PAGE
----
Converging on Earmarks


The early returns to the Exposing Earmarks effort are in, and some people are asking incredibly good questions. Over at Captain’s Quarters, CQ reader TK Allen notes in the tenth comment (sorry–I don’t seem to be able to link to it directly) this interesting information:

Here is a curious one in my state (Florida): $150,000 for “Convergent Knowledge Solutions, LLC, for rural healthcare delivery in Alaska”. This one caught my eye because it seemed odd to me that a Florida company would be involved in rural healthcare delivery in ALASKA! I did a little research. Convergent Knowledge Solutions has a web site and they are involved in medical-related stuff (see but it seems a long stretch from what CKS does to rural health care delivery 4000 miles away.

He goes on to note some interesting information about the company’s headquarters, but I think we need to take a step back: If this bill passes with that earmark in it, the $150,000 contract or grant for rural healthcare delivery in Alaska won’t be opened to competitive bidding. Why not? Why did Congress pick a firm in Florida to get the contract? I emailed the company to find out.

A commenter at Room 8 notes a curious $400,000 expenditure for trainingat Agudath Israel of America Community Services in Brooklyn:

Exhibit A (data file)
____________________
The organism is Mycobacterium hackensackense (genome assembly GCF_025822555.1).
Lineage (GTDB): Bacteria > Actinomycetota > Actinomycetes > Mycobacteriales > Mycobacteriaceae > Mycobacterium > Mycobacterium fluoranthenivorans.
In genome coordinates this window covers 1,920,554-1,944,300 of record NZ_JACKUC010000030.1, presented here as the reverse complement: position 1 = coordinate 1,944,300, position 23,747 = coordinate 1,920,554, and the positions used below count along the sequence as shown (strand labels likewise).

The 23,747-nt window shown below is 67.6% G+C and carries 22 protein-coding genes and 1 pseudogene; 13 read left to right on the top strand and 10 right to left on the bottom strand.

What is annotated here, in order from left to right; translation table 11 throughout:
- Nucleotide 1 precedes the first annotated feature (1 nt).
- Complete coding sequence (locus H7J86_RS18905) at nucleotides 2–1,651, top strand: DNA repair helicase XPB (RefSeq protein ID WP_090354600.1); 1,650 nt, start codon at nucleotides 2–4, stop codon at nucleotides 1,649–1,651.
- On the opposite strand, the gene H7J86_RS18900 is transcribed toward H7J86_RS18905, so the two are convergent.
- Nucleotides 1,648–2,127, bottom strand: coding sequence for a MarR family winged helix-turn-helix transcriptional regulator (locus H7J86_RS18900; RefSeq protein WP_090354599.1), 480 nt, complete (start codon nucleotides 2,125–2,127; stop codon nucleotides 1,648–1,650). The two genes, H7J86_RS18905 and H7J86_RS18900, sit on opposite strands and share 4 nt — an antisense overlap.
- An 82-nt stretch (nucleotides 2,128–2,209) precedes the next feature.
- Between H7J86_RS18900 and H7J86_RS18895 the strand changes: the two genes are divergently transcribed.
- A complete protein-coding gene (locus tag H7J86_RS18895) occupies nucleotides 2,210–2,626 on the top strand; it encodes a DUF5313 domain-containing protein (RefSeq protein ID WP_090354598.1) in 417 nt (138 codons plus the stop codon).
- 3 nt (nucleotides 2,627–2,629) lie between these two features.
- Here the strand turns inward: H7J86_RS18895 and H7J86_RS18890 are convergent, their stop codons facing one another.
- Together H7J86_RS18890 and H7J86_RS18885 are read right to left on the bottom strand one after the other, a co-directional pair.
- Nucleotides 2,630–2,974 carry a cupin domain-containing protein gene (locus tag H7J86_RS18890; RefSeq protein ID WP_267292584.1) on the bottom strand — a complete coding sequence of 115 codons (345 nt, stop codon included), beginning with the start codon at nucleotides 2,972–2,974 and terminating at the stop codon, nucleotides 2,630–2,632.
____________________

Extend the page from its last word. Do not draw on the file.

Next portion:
…there is something called the COPE institute, run by Agudath Israel, that says it is a two-year vocational skills training academy. Total enrollment? for the 2004-2005 school year, 34. Will someone who knows something about this explain what the deal is here?

Of course, if whichever member of Congress inserted that earmark in the bill were known, it would be easy to know who knew something about it.

One I’m sort of curious about: $275,000 for the City of Alexandria, VA, for an automobile industry workforce development and training initiative. While we certainly have a lot of cars in the area, I don’t know that we necessarily have an automobile industry. Still, I’ll try to run this one down.

One other thought, and something that we should start keeping track of: commenter Effiff on Sunlight’s site writes:

I contacted REP Gilchrest’s office and they said that he had NO earmarks in the Labor/HHS bill. I then asked for a detailed list of all earmarks sponsored by REP Gilchrest for the past two years. The Office Manger in DC said that she would prepare one for me but that was over two months ago and I never heard back from her after repeated emails.

I think it’s important to add to this effort a tote board which allows everyone to track the responses of members of Congress–including people who promise to reveal earmarks but don’t come through. Something like a “Deadbeat Disclosure” tally of members who refuse to be transparent with the public about their earmarks. It’s our money, after all, and it’s outrageous that Representatives and Senators refuse to go on the record about how they’re spending it.